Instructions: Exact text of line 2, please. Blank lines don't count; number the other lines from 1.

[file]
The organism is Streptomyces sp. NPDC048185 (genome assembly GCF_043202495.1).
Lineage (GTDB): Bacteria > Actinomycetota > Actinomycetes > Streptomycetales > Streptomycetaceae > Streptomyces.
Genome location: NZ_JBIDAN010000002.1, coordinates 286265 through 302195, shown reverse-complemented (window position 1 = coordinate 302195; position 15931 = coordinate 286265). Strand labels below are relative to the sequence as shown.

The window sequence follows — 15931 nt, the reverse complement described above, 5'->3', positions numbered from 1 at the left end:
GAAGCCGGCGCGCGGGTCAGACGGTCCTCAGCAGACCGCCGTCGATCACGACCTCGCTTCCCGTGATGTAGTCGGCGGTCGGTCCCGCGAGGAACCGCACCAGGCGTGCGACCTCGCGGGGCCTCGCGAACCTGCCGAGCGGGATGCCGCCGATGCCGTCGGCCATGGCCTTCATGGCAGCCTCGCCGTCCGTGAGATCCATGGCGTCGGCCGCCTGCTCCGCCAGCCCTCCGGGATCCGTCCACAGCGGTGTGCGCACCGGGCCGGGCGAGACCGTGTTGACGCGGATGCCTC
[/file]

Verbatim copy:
Lineage (GTDB): Bacteria > Actinomycetota > Actinomycetes > Streptomycetales > Streptomycetaceae > Streptomyces.